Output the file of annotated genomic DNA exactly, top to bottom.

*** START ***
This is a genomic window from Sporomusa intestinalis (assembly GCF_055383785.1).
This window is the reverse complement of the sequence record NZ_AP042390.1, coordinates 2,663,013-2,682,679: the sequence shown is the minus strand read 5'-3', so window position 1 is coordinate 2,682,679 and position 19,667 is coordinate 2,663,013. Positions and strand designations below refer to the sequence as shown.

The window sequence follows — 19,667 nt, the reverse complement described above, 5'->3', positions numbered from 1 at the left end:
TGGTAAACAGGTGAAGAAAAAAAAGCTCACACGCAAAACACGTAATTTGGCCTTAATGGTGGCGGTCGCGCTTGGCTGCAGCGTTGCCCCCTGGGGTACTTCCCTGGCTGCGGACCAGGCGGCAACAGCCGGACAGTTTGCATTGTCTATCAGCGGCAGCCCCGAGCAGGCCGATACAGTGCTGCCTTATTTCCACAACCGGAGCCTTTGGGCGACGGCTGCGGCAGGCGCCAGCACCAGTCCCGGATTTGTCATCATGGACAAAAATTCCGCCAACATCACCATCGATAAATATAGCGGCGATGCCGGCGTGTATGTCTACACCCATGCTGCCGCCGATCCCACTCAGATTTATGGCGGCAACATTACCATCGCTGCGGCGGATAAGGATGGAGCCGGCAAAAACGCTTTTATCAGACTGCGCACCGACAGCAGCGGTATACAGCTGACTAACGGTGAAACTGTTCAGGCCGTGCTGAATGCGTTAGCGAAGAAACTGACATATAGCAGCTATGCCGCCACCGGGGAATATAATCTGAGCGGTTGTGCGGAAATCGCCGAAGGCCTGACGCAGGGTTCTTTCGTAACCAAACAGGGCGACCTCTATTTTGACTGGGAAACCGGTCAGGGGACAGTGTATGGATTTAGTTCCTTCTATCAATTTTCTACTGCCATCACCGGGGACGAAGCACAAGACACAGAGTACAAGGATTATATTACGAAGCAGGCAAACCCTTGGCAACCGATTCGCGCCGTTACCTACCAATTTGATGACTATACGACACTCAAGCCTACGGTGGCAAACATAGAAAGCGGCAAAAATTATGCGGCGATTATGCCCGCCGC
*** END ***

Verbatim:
This is a genomic window from Sporomusa intestinalis (assembly GCF_055383785.1).
This window is the reverse complement of the sequence record NZ_AP042390.1, coordinates 2,663,013-2,682,679: the sequence shown is the minus strand read 5'-3', so window position 1 is coordinate 2,682,679 and position 19,667 is coordinate 2,663,013. Positions and strand designations below refer to the sequence as shown.

The window sequence follows — 19,667 nt, the reverse complement described above, 5'->3', positions numbered from 1 at the left end:
TGGTAAACAGGTGAAGAAAAAAAAGCTCACACGCAAAACACGTAATTTGGCCTTAATGGTGGCGGTCGCGCTTGGCTGCAGCGTTGCCCCCTGGGGTACTTCCCTGGCTGCGGACCAGGCGGCAACAGCCGGACAGTTTGCATTGTCTATCAGCGGCAGCCCCGAGCAGGCCGATACAGTGCTGCCTTATTTCCACAACCGGAGCCTTTGGGCGACGGCTGCGGCAGGCGCCAGCACCAGTCCCGGATTTGTCATCATGGACAAAAATTCCGCCAACATCACCATCGATAAATATAGCGGCGATGCCGGCGTGTATGTCTACACCCATGCTGCCGCCGATCCCACTCAGATTTATGGCGGCAACATTACCATCGCTGCGGCGGATAAGGATGGAGCCGGCAAAAACGCTTTTATCAGACTGCGCACCGACAGCAGCGGTATACAGCTGACTAACGGTGAAACTGTTCAGGCCGTGCTGAATGCGTTAGCGAAGAAACTGACATATAGCAGCTATGCCGCCACCGGGGAATATAATCTGAGCGGTTGTGCGGAAATCGCCGAAGGCCTGACGCAGGGTTCTTTCGTAACCAAACAGGGCGACCTCTATTTTGACTGGGAAACCGGTCAGGGGACAGTGTATGGATTTAGTTCCTTCTATCAATTTTCTACTGCCATCACCGGGGACGAAGCACAAGACACAGAGTACAAGGATTATATTACGAAGCAGGCAAACCCTTGGCAACCGATTCGCGCCGTTACCTACCAATTTGATGACTATACGACACTCAAGCCTACGGTGGCAAACATAGAAAGCGGCAAAAATTATGCGGCGATTATGCCCGCCGC